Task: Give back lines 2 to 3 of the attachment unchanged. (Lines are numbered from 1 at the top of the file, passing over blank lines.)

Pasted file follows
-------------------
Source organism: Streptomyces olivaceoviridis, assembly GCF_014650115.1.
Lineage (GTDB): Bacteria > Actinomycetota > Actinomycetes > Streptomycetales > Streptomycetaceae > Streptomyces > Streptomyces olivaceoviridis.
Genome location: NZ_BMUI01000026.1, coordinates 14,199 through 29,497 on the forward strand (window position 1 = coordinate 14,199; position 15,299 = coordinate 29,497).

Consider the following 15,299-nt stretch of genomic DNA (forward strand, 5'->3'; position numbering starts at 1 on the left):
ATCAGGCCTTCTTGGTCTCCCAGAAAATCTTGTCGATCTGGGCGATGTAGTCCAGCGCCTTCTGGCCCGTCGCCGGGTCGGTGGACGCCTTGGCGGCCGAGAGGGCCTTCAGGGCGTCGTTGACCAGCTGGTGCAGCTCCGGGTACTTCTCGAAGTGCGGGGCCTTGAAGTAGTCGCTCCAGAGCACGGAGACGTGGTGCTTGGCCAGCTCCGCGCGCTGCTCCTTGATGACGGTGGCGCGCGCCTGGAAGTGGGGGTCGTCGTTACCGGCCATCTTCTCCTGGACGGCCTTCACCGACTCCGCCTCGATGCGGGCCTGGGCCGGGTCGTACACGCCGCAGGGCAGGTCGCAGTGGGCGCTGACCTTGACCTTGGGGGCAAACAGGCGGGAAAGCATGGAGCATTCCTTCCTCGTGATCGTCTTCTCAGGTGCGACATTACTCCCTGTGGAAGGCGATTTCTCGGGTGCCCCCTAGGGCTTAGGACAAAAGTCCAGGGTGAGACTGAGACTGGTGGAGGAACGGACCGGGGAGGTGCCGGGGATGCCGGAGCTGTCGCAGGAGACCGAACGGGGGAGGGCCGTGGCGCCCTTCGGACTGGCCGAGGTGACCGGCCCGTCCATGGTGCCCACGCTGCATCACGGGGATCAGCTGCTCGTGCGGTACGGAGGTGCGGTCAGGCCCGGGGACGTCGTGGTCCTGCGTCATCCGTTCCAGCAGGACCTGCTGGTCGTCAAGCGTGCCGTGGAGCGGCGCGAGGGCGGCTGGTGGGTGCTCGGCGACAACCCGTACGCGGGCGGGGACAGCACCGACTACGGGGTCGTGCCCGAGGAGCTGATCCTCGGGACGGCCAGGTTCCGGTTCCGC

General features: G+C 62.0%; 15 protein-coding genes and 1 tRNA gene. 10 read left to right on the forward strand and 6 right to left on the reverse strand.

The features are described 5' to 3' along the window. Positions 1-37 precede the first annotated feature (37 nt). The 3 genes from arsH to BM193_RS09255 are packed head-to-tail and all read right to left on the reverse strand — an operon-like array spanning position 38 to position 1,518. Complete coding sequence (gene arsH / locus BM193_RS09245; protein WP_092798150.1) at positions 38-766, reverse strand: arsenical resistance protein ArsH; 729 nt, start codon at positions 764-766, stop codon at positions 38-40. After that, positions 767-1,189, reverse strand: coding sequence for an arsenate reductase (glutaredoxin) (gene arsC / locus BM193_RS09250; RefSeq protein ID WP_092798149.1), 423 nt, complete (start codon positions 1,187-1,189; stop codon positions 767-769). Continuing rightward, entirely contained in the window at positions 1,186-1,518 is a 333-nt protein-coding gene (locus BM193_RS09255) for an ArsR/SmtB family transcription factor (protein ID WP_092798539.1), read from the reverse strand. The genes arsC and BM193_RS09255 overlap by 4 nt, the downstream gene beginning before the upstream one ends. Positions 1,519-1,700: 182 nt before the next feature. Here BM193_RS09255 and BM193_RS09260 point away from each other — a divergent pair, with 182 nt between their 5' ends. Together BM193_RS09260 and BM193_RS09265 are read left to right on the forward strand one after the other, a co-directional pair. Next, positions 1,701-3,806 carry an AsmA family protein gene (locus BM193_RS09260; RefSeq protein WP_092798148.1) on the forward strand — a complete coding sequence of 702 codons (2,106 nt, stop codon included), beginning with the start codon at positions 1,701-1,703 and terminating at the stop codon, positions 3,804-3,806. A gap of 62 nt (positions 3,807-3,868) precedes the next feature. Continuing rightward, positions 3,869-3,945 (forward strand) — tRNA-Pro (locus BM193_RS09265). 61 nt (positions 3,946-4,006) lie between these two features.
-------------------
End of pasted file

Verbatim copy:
Lineage (GTDB): Bacteria > Actinomycetota > Actinomycetes > Streptomycetales > Streptomycetaceae > Streptomyces > Streptomyces olivaceoviridis.
Genome location: NZ_BMUI01000026.1, coordinates 14,199 through 29,497 on the forward strand (window position 1 = coordinate 14,199; position 15,299 = coordinate 29,497).